Scree

talustalus slopetalus slopesscree slopetalus depositscree slopestalus depositstalusesboulder screedebri
Scree is a collection of broken rock fragments at the base of crags, mountain cliffs, volcanoes or valley shoulders that has accumulated through periodic rockfall from adjacent cliff faces.wikipedia
712 Related Articles

Cliff

cliffscragprecipice
Scree is a collection of broken rock fragments at the base of crags, mountain cliffs, volcanoes or valley shoulders that has accumulated through periodic rockfall from adjacent cliff faces.
Most cliffs have some form of scree slope at their base.

Rockfall

rock fallsrock fallfalling rocks
Scree is a collection of broken rock fragments at the base of crags, mountain cliffs, volcanoes or valley shoulders that has accumulated through periodic rockfall from adjacent cliff faces.
The pieces of rock collect at the bottom creating a talus or scree.

Debris

wreckagecoarsedebris flow
Talus deposits typically have a concave upwards form, while the maximum inclination corresponds to the angle of repose of the mean debris size.
When it accumulates at the base of hillsides, it can be called "talus" or "scree".

Angle of repose

the maximum possible sand slopean engineering termcritical angle of repose
Talus deposits typically have a concave upwards form, while the maximum inclination corresponds to the angle of repose of the mean debris size.
It can also be used in determining whether or not a slope (of a stockpile, or uncompacted gravel bank, for example) will likely collapse; the talus slope is derived from angle of repose and represents the steepest slope a pile of granular material will take.

Weathering

weatheredchemical weatheringweather resistant
Formation of scree or talus deposits is the result of physical and chemical weathering and erosion acting on a rock face.
Severe frost shattering produces huge piles of rock fragments called scree which may be located at the foot of mountain areas or along slopes.

Erosion

erodederodingerode
Formation of scree or talus deposits is the result of physical and chemical weathering and erosion acting on a rock face.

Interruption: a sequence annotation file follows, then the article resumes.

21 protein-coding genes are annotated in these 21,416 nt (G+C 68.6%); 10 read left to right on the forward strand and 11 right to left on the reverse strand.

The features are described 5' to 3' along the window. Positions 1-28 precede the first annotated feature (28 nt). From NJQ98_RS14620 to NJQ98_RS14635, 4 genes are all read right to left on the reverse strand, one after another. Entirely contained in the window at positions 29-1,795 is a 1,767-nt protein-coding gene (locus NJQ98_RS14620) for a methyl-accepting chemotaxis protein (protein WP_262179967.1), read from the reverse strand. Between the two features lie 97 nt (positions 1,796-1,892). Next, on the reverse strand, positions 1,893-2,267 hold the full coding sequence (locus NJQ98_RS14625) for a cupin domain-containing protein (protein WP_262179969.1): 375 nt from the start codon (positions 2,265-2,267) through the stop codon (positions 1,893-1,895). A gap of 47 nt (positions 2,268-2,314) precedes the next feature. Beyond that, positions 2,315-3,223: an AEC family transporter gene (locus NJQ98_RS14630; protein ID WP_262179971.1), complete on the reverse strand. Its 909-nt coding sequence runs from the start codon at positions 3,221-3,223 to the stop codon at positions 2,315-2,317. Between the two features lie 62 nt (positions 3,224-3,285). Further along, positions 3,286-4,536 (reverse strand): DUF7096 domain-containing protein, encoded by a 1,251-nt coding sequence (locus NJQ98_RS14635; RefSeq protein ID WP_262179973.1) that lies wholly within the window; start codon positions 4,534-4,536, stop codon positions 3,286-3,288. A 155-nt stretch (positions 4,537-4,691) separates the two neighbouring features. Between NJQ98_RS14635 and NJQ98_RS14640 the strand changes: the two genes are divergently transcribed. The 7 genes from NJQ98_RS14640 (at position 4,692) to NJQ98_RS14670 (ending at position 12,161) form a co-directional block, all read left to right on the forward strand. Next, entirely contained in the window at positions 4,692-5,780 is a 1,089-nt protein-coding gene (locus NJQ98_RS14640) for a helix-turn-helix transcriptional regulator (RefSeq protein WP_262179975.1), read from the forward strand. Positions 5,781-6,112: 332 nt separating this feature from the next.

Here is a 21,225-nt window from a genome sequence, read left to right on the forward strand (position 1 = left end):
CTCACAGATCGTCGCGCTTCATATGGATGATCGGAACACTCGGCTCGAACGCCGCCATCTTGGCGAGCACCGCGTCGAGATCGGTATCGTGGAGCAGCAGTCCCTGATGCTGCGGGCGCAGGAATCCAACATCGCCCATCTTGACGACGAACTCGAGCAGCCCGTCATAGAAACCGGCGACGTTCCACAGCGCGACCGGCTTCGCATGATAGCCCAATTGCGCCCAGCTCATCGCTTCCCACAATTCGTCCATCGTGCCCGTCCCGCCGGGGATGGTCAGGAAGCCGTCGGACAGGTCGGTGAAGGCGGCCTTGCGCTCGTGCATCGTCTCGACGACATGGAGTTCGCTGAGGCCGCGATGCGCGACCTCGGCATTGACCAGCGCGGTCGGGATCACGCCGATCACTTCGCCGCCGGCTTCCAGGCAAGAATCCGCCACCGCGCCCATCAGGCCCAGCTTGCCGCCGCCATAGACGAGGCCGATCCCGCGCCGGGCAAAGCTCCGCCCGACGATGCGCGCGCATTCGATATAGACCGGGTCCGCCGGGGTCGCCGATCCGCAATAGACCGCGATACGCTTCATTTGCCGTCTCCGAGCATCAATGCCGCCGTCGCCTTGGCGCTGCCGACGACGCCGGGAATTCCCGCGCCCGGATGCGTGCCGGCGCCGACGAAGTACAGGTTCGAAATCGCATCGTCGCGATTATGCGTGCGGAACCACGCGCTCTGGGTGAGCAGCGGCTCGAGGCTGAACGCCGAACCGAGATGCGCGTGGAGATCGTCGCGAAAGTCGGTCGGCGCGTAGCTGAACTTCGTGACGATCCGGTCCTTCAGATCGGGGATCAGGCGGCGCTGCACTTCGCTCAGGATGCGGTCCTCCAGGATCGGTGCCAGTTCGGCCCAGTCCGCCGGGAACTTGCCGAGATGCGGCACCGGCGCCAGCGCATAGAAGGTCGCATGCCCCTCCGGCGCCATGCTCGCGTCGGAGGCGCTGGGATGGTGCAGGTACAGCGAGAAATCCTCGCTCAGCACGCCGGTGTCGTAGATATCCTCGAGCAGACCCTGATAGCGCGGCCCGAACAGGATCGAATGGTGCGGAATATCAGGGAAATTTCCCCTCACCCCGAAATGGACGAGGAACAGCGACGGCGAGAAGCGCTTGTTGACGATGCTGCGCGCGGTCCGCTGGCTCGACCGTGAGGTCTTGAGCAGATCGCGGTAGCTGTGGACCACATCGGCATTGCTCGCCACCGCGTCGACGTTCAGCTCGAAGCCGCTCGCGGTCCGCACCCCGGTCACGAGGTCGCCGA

One of the visible topographical manifestations of a very slow form of such activity is a scree slope.

Lech dl Dragon

For example, Lech dl Dragon, in the Sella group of the Dolomites, derives from the melting waters of a glacier, hidden under a thick layer of scree.
It is created periodically from the melting of a glacier that is hidden beneath the scree from the rock towers, above.

Scree plot

criteria for determining the number of factorsscree test
* Scree plot
It is named after its resemblance to scree after its elbow.

Rock (geology)

rockstonerocks
Scree is a collection of broken rock fragments at the base of crags, mountain cliffs, volcanoes or valley shoulders that has accumulated through periodic rockfall from adjacent cliff faces.

Volcano

volcanicvolcanoesextinct volcano
Scree is a collection of broken rock fragments at the base of crags, mountain cliffs, volcanoes or valley shoulders that has accumulated through periodic rockfall from adjacent cliff faces.

Valley

river valleyhanging valleyvalleys
Scree is a collection of broken rock fragments at the base of crags, mountain cliffs, volcanoes or valley shoulders that has accumulated through periodic rockfall from adjacent cliff faces.

Old Norse

NorseOld ScandinavianON
The term scree comes from the Old Norse term for landslide, skriða, while the term talus is a French word meaning a slope or embankment.

Landslide

landslideslandslipdebris avalanche
The term scree comes from the Old Norse term for landslide, skriða, while the term talus is a French word meaning a slope or embankment.

Climate

climaticclimate systemclimates
The predominant processes that degrade a rock slope depend largely on the regional climate (temperature, amount of rainfall, etc.).

Joint (geology)

jointsjointjointing
During the day, water can flow into joints and discontinuities in the rock wall.

Frost weathering

freeze-thawfrost actionhydrofracturing
Freeze-thaw scree production is thought to be most common during the spring and fall, when the daily temperatures fluctuate around the freezing point of water, and snow melt produces ample free water.

Frost heaving

frost heavefrost heavesfrost creep
Many argue that frost heaving, like that known to act in soil in permafrost areas, may play an important role in cliff degradation in cold places.

Permafrost

discontinuous permafrostcontinuous permafrostpermanently frozen
Many argue that frost heaving, like that known to act in soil in permafrost areas, may play an important role in cliff degradation in cold places.

Sella group

Sella massifSellaPiz Boè
For example, Lech dl Dragon, in the Sella group of the Dolomites, derives from the melting waters of a glacier, hidden under a thick layer of scree.

Dolomites

DolomiteDolomite MountainsDolomiti
For example, Lech dl Dragon, in the Sella group of the Dolomites, derives from the melting waters of a glacier, hidden under a thick layer of scree.

Biotic component

bioticbiotic componentsbiotic factors
Biotic processes

Lassen Peak

Mount LassenMt. Lassen1915 volcanic eruption
The mountain has been significantly eroded by glaciers over the last 25,000 years, and is now covered in talus deposits.

Sonorella

They are known commonly as talussnails or talus snails because most live in talus and similar habitat.

Cardenas Basalt

The lower part of the Cardenas Basalt forms granular talus slopes.